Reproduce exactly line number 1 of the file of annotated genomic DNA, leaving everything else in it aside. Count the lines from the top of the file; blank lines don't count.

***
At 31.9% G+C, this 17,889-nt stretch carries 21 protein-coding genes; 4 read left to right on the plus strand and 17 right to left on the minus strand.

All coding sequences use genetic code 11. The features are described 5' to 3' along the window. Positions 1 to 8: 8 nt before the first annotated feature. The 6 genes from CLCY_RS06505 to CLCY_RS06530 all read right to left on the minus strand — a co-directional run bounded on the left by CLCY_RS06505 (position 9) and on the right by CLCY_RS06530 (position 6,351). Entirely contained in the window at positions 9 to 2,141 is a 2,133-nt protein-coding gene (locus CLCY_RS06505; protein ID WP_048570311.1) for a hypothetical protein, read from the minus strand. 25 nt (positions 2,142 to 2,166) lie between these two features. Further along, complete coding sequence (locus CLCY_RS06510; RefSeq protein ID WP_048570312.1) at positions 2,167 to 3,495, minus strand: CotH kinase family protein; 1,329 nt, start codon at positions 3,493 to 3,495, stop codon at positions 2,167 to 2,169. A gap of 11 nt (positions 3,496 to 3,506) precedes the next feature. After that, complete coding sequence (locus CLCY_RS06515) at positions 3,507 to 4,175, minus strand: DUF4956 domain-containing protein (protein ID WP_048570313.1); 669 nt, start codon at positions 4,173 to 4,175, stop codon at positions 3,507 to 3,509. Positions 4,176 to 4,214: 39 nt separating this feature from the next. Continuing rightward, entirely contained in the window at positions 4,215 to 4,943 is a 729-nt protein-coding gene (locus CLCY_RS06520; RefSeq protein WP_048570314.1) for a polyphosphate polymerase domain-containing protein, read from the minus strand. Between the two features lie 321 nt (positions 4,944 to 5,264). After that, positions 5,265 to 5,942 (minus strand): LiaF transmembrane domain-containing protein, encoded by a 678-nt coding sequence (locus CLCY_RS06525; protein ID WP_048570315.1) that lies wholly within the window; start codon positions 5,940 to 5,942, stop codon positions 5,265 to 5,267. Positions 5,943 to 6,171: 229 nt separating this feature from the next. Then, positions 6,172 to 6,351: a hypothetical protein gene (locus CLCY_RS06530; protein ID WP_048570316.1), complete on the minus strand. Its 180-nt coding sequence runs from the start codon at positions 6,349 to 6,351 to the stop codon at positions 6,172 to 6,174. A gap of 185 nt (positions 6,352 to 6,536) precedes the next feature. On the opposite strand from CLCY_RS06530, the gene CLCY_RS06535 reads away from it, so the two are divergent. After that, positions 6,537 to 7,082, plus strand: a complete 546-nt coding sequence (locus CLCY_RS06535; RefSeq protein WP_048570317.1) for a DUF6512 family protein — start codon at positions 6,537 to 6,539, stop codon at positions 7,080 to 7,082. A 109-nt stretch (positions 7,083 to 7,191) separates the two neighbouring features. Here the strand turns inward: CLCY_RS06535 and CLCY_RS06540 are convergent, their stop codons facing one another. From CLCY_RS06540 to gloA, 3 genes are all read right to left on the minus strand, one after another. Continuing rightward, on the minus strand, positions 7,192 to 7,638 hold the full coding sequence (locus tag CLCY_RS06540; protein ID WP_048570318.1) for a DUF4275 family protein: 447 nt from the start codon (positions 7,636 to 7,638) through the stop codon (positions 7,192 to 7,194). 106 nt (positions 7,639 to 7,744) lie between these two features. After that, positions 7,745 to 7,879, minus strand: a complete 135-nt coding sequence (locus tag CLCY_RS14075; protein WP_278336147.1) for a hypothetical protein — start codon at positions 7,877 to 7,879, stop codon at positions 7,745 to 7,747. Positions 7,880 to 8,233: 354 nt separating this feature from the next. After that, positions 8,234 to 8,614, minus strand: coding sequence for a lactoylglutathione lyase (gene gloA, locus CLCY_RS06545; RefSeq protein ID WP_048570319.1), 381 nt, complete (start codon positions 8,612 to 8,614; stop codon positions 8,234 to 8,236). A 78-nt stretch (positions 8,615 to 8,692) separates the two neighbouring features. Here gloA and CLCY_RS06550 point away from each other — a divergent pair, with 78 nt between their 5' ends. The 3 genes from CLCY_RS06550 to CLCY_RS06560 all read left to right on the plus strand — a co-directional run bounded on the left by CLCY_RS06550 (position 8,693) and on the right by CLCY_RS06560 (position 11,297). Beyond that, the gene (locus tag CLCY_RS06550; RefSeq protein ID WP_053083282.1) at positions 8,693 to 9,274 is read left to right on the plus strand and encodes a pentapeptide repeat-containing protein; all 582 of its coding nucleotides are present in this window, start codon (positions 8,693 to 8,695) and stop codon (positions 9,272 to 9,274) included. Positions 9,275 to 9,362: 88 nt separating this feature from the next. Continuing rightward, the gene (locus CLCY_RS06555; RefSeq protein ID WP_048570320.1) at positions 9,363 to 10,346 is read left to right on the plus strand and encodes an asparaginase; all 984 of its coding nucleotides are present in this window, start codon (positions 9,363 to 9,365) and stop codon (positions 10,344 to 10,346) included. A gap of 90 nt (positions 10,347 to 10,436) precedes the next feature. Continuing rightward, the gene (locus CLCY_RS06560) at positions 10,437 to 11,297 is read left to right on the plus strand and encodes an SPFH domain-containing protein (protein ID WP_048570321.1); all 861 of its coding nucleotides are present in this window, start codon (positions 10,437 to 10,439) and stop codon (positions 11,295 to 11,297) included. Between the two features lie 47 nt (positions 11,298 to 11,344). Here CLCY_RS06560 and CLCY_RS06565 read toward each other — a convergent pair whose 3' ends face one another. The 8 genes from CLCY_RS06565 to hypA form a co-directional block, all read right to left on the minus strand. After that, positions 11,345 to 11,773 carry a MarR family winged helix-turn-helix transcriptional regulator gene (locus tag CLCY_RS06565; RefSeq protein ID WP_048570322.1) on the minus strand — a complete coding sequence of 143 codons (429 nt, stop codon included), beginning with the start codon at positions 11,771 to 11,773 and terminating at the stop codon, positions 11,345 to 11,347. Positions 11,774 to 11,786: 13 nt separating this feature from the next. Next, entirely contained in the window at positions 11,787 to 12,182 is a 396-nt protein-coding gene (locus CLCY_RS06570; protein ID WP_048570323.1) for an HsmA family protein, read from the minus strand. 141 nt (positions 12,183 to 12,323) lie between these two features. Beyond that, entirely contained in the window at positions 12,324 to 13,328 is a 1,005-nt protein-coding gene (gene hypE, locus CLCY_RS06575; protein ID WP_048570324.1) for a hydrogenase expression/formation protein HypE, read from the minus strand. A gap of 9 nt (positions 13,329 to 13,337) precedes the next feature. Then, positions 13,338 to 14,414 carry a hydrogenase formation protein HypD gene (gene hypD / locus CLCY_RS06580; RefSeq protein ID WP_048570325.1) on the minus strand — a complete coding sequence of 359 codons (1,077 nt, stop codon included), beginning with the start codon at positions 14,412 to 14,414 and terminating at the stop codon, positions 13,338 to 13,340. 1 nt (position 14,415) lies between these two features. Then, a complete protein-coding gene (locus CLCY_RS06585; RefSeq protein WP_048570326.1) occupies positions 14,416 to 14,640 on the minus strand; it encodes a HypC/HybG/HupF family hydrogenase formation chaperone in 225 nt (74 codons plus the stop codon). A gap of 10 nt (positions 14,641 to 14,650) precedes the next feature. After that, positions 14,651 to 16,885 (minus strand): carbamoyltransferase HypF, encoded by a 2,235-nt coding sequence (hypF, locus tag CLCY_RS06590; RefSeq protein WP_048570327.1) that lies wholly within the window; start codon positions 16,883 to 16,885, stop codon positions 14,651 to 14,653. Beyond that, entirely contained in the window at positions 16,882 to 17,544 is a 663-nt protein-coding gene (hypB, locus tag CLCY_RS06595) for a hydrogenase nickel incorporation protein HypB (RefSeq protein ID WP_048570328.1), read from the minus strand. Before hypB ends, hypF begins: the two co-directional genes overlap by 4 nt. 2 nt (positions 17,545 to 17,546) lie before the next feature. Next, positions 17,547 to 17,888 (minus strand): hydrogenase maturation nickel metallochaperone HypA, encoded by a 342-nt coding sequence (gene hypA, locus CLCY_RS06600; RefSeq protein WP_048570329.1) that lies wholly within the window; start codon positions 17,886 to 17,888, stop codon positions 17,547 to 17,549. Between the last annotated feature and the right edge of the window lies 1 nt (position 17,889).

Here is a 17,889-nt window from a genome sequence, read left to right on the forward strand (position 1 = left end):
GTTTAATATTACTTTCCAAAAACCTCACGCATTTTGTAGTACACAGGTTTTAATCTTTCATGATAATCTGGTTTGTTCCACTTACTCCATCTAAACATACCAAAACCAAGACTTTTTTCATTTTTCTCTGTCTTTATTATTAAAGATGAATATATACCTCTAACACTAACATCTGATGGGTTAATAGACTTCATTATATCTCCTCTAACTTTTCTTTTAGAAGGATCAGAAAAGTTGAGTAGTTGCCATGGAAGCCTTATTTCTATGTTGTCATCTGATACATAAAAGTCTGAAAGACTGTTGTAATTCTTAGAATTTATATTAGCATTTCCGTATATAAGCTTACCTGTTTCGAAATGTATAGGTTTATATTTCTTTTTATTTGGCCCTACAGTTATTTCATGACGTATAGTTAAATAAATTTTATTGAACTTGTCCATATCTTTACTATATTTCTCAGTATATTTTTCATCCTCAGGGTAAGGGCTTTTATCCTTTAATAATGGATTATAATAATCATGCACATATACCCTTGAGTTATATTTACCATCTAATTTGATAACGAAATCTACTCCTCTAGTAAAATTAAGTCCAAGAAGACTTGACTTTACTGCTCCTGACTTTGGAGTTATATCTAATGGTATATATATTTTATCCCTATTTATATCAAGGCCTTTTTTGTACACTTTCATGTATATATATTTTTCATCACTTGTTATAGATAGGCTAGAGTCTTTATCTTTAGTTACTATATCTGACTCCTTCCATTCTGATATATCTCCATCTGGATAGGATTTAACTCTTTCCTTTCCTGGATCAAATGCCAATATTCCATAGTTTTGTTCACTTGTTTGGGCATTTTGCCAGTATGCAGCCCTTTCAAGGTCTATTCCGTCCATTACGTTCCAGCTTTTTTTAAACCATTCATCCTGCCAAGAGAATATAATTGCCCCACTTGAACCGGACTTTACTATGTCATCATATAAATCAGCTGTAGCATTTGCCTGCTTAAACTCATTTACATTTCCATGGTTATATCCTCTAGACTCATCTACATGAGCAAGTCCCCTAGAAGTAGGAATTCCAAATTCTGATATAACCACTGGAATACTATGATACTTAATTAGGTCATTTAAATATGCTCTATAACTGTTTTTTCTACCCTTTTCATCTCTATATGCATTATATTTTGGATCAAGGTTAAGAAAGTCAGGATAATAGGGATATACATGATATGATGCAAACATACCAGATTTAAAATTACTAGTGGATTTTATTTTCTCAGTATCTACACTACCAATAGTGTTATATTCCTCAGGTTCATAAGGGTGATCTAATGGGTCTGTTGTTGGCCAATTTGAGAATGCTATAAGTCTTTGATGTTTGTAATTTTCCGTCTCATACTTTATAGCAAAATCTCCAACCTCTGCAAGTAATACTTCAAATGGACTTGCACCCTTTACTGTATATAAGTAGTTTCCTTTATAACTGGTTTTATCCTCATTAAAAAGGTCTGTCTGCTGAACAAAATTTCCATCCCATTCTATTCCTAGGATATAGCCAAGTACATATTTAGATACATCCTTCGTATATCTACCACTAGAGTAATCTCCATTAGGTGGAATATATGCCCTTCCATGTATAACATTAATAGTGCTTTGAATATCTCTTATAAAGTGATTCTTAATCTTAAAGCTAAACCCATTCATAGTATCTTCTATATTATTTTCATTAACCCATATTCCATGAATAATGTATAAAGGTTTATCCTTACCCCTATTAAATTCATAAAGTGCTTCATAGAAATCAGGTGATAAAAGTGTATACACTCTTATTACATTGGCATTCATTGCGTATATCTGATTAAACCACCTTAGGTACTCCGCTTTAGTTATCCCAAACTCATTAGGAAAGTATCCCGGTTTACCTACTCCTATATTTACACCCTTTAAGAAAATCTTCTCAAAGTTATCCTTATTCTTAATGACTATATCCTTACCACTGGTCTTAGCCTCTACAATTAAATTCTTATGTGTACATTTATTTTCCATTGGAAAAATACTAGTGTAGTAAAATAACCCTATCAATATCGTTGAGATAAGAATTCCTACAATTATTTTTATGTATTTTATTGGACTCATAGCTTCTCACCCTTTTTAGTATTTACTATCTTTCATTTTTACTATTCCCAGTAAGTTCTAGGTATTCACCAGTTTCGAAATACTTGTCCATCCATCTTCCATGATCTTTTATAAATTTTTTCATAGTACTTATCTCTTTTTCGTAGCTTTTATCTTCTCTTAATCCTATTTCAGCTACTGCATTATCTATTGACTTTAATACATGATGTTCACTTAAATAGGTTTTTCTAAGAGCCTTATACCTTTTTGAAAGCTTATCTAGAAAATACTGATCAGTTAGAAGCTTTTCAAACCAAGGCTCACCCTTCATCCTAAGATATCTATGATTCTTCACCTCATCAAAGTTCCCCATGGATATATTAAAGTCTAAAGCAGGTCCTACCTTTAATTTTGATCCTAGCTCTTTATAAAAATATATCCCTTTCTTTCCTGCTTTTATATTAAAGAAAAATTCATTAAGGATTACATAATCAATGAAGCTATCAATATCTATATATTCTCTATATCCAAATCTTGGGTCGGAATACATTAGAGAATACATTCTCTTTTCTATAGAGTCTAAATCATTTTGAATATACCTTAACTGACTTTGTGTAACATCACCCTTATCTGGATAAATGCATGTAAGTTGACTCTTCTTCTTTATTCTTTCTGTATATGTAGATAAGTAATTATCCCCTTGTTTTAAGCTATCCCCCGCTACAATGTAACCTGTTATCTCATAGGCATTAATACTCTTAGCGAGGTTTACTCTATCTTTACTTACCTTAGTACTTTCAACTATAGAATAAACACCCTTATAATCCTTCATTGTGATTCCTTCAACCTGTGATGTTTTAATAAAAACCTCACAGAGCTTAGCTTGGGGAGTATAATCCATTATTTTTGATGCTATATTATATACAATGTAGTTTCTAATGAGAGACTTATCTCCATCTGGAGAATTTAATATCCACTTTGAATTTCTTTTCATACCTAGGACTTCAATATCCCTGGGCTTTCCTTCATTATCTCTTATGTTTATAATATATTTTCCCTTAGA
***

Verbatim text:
At 31.9% G+C, this 17,889-nt stretch carries 21 protein-coding genes; 4 read left to right on the plus strand and 17 right to left on the minus strand.